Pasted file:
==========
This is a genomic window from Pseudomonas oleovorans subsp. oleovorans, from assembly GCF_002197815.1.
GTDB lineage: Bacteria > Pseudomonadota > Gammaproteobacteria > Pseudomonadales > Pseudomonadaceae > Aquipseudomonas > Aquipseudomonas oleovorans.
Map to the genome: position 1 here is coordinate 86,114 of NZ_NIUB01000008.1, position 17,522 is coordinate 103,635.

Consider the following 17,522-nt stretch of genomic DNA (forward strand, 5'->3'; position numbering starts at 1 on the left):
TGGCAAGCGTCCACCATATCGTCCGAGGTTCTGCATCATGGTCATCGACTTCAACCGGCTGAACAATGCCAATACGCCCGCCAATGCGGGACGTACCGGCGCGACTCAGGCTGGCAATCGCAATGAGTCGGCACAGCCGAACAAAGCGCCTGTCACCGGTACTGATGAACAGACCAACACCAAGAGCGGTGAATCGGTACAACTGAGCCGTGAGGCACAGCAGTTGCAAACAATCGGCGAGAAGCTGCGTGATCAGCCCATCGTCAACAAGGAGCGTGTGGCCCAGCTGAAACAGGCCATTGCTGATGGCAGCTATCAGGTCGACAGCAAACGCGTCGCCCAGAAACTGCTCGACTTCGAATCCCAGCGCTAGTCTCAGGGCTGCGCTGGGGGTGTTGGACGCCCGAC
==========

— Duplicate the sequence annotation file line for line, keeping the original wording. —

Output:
This is a genomic window from Pseudomonas oleovorans subsp. oleovorans, from assembly GCF_002197815.1.
GTDB lineage: Bacteria > Pseudomonadota > Gammaproteobacteria > Pseudomonadales > Pseudomonadaceae > Aquipseudomonas > Aquipseudomonas oleovorans.
Map to the genome: position 1 here is coordinate 86,114 of NZ_NIUB01000008.1, position 17,522 is coordinate 103,635.

Consider the following 17,522-nt stretch of genomic DNA (forward strand, 5'->3'; position numbering starts at 1 on the left):
TGGCAAGCGTCCACCATATCGTCCGAGGTTCTGCATCATGGTCATCGACTTCAACCGGCTGAACAATGCCAATACGCCCGCCAATGCGGGACGTACCGGCGCGACTCAGGCTGGCAATCGCAATGAGTCGGCACAGCCGAACAAAGCGCCTGTCACCGGTACTGATGAACAGACCAACACCAAGAGCGGTGAATCGGTACAACTGAGCCGTGAGGCACAGCAGTTGCAAACAATCGGCGAGAAGCTGCGTGATCAGCCCATCGTCAACAAGGAGCGTGTGGCCCAGCTGAAACAGGCCATTGCTGATGGCAGCTATCAGGTCGACAGCAAACGCGTCGCCCAGAAACTGCTCGACTTCGAATCCCAGCGCTAGTCTCAGGGCTGCGCTGGGGGTGTTGGACGCCCGAC